Fraud on a Crazy Market
Basic v. Levinson clearly sets out the theoretical justification for the fraud on the market theory:
The fraud on the market theory is based on the hypothesis that, in an open and developed securities market, the price of a company’s stock is determined by the available material information regarding the company and its business. . . .
Of late, it’s not so easy to tell this to my law students with a straight face. Last year saw the market lurch like a madman, dropping almost 2000 points in one week alone, and nearly 800 points in one day. That doesn’t look like a market that’s open and efficient (and perhaps just a bit noisy here and there); that looks more like a market that was completely out of whack.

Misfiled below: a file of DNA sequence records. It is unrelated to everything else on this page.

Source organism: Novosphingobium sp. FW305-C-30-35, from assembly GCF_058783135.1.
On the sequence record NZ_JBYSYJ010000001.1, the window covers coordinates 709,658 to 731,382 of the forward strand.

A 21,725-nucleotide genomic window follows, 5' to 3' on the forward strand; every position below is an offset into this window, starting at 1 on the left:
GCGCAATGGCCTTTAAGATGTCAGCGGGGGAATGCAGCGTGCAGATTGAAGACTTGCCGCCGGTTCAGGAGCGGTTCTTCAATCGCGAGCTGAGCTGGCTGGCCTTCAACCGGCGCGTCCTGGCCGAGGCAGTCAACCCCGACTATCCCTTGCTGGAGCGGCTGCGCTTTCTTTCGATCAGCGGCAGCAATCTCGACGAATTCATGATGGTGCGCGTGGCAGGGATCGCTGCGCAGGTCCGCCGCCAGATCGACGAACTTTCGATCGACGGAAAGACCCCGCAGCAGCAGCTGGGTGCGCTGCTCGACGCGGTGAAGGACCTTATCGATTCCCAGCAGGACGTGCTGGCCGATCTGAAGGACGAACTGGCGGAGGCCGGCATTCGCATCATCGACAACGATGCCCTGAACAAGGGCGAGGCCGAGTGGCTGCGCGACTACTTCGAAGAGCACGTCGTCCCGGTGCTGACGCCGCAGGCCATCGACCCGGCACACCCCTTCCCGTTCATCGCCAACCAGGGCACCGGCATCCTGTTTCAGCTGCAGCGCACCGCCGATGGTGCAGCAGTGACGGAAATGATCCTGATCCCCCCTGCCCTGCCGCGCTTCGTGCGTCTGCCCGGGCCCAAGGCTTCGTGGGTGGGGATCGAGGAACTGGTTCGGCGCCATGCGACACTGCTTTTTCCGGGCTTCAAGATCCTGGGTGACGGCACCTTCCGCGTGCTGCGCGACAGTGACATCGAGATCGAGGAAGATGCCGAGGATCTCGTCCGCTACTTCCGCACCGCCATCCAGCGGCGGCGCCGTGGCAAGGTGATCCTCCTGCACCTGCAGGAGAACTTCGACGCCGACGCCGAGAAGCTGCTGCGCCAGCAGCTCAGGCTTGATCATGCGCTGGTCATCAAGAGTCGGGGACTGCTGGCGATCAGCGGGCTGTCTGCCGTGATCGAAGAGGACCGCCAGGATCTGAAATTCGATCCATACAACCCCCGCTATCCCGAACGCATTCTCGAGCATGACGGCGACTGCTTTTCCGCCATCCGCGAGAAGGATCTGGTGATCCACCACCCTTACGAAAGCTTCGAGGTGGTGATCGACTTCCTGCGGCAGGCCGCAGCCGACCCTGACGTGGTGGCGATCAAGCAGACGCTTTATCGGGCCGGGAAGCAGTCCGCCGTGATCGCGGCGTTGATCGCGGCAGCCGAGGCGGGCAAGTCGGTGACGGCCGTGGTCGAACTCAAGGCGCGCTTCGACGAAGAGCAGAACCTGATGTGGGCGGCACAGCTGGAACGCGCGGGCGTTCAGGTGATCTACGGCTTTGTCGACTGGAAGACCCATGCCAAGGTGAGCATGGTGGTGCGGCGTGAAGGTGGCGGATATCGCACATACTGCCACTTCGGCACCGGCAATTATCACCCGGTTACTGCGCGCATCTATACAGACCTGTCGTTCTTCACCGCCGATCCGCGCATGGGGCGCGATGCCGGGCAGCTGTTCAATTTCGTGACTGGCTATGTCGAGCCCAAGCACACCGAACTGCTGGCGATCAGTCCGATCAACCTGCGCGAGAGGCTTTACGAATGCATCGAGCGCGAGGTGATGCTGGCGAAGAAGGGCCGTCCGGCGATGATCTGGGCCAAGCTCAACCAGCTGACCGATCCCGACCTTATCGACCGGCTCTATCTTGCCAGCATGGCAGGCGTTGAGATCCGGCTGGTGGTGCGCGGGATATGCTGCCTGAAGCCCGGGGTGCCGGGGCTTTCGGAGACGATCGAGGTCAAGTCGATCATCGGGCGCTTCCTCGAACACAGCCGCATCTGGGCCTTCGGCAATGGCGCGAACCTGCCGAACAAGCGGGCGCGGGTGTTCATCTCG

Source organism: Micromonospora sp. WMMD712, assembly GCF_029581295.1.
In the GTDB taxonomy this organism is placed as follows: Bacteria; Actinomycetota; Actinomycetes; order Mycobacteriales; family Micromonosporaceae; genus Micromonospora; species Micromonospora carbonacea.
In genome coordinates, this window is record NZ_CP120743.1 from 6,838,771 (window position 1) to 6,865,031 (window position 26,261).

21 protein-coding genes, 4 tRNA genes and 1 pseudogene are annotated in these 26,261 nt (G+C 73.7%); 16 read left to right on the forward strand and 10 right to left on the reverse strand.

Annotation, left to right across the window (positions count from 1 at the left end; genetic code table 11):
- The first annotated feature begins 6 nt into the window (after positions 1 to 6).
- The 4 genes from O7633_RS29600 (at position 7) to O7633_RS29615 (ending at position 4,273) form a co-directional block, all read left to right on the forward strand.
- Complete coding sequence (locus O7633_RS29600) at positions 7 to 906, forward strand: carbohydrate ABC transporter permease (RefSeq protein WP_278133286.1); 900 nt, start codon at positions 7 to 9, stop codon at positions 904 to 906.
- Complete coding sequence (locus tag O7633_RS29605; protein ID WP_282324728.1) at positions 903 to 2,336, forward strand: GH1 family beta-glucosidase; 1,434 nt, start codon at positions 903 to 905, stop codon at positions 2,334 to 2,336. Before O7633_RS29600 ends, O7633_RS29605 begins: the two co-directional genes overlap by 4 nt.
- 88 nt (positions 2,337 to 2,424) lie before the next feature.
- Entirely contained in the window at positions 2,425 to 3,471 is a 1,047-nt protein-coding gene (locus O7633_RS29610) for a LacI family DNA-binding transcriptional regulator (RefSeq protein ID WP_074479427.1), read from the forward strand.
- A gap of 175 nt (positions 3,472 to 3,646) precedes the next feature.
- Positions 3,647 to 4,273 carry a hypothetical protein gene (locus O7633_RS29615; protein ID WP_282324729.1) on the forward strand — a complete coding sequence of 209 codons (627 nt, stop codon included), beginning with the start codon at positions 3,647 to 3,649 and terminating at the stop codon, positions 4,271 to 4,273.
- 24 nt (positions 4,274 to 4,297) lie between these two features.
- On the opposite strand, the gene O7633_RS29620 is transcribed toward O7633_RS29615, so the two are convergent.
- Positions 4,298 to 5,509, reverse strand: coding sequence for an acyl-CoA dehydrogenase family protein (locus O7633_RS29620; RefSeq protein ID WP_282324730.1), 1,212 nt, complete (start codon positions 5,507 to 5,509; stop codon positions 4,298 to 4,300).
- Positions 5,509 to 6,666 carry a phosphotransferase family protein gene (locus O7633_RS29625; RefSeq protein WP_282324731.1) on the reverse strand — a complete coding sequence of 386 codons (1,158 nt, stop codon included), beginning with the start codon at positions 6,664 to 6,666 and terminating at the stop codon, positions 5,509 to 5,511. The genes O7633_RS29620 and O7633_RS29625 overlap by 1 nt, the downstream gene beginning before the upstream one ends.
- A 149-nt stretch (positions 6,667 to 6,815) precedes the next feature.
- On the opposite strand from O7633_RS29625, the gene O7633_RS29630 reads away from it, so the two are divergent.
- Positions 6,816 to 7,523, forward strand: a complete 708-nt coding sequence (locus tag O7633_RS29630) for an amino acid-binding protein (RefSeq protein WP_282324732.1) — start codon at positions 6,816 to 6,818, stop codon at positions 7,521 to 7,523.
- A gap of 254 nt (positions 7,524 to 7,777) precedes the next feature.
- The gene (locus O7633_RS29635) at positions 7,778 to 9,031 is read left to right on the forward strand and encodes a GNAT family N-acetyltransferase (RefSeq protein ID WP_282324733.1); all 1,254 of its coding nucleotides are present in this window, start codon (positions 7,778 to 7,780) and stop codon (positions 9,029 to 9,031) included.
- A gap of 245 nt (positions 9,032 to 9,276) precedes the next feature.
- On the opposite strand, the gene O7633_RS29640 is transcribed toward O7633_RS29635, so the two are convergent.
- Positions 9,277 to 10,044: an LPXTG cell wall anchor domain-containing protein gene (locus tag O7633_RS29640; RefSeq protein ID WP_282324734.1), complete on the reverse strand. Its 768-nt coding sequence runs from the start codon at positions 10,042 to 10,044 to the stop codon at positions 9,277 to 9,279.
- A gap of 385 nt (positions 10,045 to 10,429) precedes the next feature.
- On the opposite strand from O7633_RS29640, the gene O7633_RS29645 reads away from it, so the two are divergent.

The problem with Basic is well known, and commenters like Larry Ribstein have suggested various solutions (such as more careful focus on causation issues) to combat general noisiness.
But is there a solution that addresses complete insanity? Try asking this one in class some time, and just listen to the discussion that follows.